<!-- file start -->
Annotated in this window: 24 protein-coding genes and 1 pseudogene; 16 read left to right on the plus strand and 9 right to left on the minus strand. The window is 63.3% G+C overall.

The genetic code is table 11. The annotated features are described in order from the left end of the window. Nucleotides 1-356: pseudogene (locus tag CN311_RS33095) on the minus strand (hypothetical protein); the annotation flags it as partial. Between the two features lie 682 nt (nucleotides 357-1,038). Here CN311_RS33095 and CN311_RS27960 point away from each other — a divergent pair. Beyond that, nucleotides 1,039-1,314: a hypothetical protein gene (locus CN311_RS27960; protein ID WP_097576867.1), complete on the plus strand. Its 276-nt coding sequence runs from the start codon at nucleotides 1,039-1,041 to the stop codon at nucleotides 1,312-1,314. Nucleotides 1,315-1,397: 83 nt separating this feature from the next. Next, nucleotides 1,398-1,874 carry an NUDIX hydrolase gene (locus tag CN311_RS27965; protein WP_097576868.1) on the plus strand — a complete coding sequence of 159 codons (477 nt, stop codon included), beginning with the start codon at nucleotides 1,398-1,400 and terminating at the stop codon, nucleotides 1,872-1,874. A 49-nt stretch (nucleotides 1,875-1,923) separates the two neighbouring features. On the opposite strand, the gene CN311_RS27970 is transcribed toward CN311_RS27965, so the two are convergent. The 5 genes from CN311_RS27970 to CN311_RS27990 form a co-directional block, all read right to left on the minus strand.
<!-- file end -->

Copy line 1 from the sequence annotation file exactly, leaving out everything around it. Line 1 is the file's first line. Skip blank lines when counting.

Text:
Annotated in this window: 24 protein-coding genes and 1 pseudogene; 16 read left to right on the plus strand and 9 right to left on the minus strand. The window is 63.3% G+C overall.